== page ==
Example: EmployeeID is always unique in Employee table.


o   Primary Key - Only one super key is used to uniquely identify a single row of table is called primary key.

Example: EmployeeID is always unique in Employee table.


o    Foreign Key -  It is used to define relationship between two tables.


o    Alternate Key - Any table have more than one candidate key, then after choosing primary key from those candidate key, rest of candidate keys are known as an alternate key of that table.

   Example: We have a table named Employee which has two columns EmployeeID and EmployeeEmail, both have not null attributes and unique value. So both columns are treated as candidate key. Now we make EmployeeID as a primary key to that table then EmployeeEmail is known as alternate key.


o   Composite Key - Create keys with more than one column then that key is known as composite key. It is used to uniquely identify a single row of table.

     Example: Combination of (EmployeeID, DegreeID) columns uniquely identified as single row of EmployeeDegree table.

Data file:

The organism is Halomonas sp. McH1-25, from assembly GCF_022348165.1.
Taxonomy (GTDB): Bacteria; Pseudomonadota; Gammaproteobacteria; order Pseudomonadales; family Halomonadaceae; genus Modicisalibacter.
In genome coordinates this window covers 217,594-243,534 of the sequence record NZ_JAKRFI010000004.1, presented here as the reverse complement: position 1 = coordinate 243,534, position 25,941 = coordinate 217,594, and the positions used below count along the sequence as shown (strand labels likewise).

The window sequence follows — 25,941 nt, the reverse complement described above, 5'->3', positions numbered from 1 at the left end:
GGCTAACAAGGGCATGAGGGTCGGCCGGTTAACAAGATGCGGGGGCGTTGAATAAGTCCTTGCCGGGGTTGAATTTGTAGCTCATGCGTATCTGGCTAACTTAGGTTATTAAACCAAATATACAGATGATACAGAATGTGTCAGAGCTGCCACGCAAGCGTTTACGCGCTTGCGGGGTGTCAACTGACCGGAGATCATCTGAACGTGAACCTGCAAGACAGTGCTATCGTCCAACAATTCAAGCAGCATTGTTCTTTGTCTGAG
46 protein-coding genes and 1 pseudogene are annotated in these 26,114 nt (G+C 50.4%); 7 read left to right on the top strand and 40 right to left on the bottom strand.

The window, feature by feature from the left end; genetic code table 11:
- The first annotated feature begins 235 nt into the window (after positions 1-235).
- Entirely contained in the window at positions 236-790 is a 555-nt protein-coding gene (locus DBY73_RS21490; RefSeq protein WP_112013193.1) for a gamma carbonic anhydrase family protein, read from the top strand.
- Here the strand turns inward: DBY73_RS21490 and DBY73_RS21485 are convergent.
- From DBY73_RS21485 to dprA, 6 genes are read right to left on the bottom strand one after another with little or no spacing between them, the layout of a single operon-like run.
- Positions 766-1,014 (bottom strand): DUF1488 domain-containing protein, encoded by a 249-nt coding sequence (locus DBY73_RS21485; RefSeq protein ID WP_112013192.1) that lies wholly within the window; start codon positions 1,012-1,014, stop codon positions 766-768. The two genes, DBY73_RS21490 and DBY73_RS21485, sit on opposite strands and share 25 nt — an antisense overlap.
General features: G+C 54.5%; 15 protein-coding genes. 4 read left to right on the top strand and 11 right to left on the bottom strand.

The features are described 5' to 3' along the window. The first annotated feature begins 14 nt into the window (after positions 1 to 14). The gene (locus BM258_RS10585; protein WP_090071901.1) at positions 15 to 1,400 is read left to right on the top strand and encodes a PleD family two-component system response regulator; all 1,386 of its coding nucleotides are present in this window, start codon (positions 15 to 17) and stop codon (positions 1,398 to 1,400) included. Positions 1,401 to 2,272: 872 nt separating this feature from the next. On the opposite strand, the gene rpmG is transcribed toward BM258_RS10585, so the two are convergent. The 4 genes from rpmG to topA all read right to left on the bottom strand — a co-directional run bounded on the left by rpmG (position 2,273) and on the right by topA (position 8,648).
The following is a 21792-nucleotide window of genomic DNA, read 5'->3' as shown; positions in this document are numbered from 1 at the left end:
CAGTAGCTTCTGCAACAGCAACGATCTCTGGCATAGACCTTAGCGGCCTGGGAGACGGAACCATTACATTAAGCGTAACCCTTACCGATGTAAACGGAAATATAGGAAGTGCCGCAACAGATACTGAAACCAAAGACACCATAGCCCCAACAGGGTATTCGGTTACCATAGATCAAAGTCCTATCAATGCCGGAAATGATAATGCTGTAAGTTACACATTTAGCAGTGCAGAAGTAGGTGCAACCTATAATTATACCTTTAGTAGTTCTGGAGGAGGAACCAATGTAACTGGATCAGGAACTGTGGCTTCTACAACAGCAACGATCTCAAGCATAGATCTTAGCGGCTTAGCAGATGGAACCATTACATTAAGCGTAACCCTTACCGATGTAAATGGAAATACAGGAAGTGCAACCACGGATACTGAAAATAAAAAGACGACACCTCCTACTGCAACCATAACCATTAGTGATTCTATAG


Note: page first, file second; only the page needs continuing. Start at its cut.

·         Mapping Cardinalities (Relations) - Cardinality defines the number of entities in one entity set, which can be associated with the number of entities of other set called relations.

Relationships are defined on the basis of matching key columns. In SQL server, these relationships are defined using Primary Key-Foreign Key constraints. Rhombus/Diamond represents relationship.  

There are three types of relationship that exist between Entities.

o   Binary Relationship - Relationship means relation between two Entities.
o   Unary/Recursive Relationship - An Entity is related with itself.
o  Ternary Relationship - Relationship of degree (number) three is called Ternary relationship.


The various types of Relationship are:

  • One to One [Binary Relationship]

One element of entity/table can be associated with at most one element of another entity(table) and vice versa.



Example: An employee must have one address.




  • One to Many [Binary Relationship]

One element of entity/table can be associated with more than one elements of another entity set (table).


Example: An employee holds many degrees.


  • Many to One [Binary Relationship]

More than one elements of entity/table can be associated with at most one element of another entity(table).